International Telecommuni-cation Union - The UN agency responsible for the development of infrastructure, orbital slot and coordinated spectrum allocation, and development of technical standards used in telecommunication networks, particularly traditional voice networks. The ITU has also recently become more involved in Internet public policy and other related matters.
Internet Exchange Point - A physical location that allows many Internet-based networks to exchange traffic with each other at a common meeting point, thus eliminating the need to build separate bilateral links with each local network. Most IXPs are non-commercial organisations funded by membership and/or port fees paid by the participating networks. Commercial exchanges are also common, particularly in North America, where IXPs are often called Network Access Points (NAPs). INX and IX are also common abbreviations. In Latin America, additional abbreviations are: NAP, PIC, PIT, and PTT.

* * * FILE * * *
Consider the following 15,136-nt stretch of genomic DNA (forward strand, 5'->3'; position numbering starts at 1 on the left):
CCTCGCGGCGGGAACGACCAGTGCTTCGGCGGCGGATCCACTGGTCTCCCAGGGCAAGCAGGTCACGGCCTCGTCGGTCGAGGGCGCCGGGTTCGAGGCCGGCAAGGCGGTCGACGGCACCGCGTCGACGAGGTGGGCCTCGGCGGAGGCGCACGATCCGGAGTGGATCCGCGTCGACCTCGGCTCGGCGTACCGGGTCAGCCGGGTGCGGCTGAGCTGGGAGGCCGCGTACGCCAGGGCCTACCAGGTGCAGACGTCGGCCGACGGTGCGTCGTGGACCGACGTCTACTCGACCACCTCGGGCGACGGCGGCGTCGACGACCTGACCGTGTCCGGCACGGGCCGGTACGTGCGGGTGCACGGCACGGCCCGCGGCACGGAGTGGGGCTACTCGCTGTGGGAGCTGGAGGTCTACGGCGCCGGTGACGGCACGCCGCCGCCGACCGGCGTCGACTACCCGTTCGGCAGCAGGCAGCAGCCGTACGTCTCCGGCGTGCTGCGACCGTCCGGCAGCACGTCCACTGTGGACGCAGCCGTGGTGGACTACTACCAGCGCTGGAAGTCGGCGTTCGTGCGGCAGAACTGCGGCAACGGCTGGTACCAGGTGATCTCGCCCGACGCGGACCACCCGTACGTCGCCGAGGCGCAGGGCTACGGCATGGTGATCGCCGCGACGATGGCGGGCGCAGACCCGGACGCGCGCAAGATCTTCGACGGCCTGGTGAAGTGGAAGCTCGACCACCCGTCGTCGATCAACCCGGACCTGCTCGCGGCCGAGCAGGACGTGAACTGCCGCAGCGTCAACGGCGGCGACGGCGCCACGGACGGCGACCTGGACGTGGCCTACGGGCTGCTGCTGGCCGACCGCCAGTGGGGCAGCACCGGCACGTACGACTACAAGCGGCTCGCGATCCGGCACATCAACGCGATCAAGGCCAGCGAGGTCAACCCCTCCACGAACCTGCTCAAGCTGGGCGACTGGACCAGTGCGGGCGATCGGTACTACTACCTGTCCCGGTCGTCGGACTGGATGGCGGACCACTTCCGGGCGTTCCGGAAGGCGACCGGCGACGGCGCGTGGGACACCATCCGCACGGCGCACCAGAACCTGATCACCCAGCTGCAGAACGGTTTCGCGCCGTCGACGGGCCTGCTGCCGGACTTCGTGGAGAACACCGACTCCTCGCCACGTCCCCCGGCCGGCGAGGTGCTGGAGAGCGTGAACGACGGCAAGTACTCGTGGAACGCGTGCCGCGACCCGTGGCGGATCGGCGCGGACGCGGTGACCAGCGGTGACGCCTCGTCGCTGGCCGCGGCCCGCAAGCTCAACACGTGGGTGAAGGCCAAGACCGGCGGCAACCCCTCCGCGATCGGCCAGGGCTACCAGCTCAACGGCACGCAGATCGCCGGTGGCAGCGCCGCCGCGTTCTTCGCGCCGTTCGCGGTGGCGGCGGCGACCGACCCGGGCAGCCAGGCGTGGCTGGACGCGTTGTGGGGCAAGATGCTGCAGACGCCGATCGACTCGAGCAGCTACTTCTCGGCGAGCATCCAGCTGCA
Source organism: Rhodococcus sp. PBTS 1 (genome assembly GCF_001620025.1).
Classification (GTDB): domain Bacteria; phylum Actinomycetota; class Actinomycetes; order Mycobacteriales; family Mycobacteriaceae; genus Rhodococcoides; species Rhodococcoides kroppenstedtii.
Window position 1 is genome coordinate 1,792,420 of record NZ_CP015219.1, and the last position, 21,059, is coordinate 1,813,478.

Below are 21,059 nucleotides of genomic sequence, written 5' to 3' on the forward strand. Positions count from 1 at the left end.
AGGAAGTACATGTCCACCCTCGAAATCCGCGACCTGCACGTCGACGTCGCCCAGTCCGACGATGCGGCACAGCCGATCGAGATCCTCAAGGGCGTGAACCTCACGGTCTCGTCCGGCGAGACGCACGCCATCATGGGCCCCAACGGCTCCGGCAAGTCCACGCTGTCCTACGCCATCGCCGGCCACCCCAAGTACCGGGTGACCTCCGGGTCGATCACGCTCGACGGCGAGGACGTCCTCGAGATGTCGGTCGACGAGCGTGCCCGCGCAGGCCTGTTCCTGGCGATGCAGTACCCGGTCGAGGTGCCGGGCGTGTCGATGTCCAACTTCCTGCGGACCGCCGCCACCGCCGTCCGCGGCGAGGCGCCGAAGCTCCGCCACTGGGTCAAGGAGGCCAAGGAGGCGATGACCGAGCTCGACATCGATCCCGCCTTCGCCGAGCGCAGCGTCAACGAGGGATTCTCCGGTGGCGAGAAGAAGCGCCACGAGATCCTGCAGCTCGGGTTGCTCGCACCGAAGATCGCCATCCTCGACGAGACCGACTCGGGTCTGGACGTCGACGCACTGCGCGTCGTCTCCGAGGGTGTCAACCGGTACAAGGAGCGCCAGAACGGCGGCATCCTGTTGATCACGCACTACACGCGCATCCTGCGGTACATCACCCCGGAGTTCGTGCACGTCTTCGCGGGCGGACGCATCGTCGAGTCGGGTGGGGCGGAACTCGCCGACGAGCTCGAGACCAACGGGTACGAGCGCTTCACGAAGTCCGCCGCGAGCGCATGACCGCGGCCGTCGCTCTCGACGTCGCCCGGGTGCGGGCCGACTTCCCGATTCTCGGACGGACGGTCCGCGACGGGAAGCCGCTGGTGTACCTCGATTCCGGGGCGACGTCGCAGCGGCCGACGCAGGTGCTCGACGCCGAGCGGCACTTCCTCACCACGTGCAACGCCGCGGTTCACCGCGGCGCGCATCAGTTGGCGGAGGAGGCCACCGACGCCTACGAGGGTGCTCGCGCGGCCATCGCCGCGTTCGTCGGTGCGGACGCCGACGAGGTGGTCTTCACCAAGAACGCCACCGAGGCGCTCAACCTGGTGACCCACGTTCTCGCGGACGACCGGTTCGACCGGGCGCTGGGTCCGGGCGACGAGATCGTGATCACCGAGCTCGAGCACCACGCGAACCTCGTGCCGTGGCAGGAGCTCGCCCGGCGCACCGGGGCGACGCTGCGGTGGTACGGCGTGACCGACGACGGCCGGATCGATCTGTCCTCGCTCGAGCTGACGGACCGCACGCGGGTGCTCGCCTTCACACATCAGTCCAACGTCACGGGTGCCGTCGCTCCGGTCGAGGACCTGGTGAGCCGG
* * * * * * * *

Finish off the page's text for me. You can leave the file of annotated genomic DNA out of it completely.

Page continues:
Kilobits per second - A data transfer rate of one thousand bits per second.
Latin America and Caribbean Internet Exchange Point Association - The association’s objectives are to increase Internet traffic in the region, represent the member IXPs worldwide, support governments on policies, provide statistics and advice related to Internet Exchange Traffic, simplify cooperation between the IXPs, and promote and support the establishment of new IXPs. http://lac-ix.org